Sunday, November 9, 2014


One of my favourite lines in all of anything comes from Lorrie Moore's story "The Jewish Hunter" from her 1990 collection Like Life. Odette, a forty-year-old poet is set up with Pinky Eliot, a farm lawyer while on a library fellowship in the boonies. Like most Moore characters, Odette is a bit too eccentric for her own good, struggles to be understood by and find happiness with regular people. But Pinky, a regular person with a slightly bizarre interest in WWII, falls for her, views her oddness as affectation instead of who she really is. "Everything's a joke with you," he says one night, after she laughs at an attempt of his to open up, to be serious.

"Nothing's a joke with me," Odette explains. "It just comes out like one."

It's this line--this line that sums up the struggles of the inherently sarcastic, the naturally odd; a club I consider myself a member in good standing with--that kept caroming in my head while watching The Skeleton Twins. Though one of the funniest movies I've seen in a while, it's incredibly serious.

Twins notoriously establish their own language, understood only by each other--idioglossia, if you want to learn a new word today--and Milo and Maggie Dean (Bill Hader and Kristen Wiig), dubbed by their somewhat macabre father "The Gruesome Twosome," communicate almost entirely in their own idioglossia: sarcasm. Sarcasm is the shared lens through which these odd balls see the world. After ten years without talking to each other--being brought back together by Milo's attempted suicide, the call about which interrupted Maggie's attempted suicide--it's through tongue-in-cheek wryness that Milo and Maggie begin to reacquaint themselves with each other.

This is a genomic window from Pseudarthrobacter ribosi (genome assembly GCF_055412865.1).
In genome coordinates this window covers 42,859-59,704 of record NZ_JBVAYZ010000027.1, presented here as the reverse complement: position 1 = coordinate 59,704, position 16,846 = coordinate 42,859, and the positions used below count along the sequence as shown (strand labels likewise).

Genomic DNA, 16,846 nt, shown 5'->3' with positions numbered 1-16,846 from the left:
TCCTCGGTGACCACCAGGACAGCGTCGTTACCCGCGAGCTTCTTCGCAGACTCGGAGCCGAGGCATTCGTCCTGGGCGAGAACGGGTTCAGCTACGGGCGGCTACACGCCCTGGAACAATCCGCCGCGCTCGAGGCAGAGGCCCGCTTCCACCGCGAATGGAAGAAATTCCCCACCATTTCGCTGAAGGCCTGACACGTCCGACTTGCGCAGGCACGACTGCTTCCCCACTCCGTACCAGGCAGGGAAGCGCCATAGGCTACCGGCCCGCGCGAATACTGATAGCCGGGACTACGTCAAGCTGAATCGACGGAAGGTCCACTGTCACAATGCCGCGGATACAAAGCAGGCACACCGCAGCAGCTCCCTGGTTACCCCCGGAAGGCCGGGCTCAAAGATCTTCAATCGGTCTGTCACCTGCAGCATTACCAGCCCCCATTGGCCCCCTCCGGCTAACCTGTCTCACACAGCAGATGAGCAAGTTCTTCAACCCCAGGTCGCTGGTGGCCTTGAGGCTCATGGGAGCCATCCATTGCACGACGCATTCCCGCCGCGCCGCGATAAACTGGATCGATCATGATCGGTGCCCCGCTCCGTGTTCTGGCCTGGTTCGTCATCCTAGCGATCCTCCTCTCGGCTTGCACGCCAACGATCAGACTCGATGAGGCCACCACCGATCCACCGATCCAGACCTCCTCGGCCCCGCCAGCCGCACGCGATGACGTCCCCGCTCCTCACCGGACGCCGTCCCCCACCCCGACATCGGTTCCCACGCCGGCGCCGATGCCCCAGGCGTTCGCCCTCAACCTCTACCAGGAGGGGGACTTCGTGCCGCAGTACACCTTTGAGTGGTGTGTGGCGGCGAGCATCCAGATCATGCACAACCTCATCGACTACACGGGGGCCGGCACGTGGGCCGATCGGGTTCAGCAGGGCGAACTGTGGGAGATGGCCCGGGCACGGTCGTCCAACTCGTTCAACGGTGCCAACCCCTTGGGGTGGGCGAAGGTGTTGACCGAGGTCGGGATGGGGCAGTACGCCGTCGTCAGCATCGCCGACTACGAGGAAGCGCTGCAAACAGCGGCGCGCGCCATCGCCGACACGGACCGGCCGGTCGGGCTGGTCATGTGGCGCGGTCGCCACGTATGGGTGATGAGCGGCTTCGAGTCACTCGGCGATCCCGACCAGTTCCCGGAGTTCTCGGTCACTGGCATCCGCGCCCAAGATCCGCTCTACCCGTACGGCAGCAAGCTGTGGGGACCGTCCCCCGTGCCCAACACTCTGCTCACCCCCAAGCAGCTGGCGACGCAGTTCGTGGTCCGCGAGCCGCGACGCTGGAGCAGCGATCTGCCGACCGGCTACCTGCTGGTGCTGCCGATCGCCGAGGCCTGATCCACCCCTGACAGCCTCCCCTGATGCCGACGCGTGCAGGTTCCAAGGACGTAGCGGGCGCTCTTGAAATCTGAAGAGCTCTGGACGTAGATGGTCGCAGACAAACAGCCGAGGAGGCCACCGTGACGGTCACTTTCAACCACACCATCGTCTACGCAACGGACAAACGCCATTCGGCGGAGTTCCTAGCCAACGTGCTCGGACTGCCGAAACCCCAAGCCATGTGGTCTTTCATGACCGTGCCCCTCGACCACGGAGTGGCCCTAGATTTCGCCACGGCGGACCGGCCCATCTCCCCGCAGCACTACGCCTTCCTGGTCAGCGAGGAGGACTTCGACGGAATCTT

In the past ten years, Milo has detrimentally stayed true to himself, and Maggie has detrimentally tried to be a different person. They're miserable and lost, each with a closet full of individual and shared (ahem) skeletons. They root through their own and each other's closets with the sardonic distance of teenagers killing time in a store, making fun of everything on the shelves.

If this sounds grim and annoying, don't sweat it. The back and forth between Hader and Wiig, who shared about a decade together on Saturday Night Live, never gets tiresome. If the load is weighty, the delivery's always swift and light. Their sarcastic bandying, while indefatigably entertaining, manages to convey an always relevant depth and nuance. The sarcasm shared between the two is, all at once, a coping mechanism, a defense mechanism, and also a legitimate way of talking about yourself and the world with someone you trust understands you.

Much like a Moore story, the "story" isn't always the strong point of The Skeleton Twins. Estranged siblings, disillusionment, a family secret: it's Indie Film 101. While it might sound trite on paper, the integrity of Hader and Wiig's performances steer the film away from those tired indie tropes. The stand-outs of a limp decade of SNL, Hader and Wiig excelled at giving depth to what would otherwise be shallow goofs. As zany as they might have gotten in their wigs and costumes and accents, Hader and Wiig always managed to play characters in a show rife with caricatures. In a genre that's becoming a bit stale, The Skeleton Twins is refreshingly fresh. This is thanks to the supporting cast as well. Luke Wilson submits one of his best performances here, as Maggie's hapless husband--described perfectly as a golden retriever--drawing a good deal of pathos from what might a cardboard cut-out.

And, like a Moore story, you get so charmed by the oblong characters that you can forget that that humour is both a cover for and a product of a profound hurt, of a troubled lostness. In The Skeleton Twins nothing's a joke, even if everything's hilarious.

- Andrew

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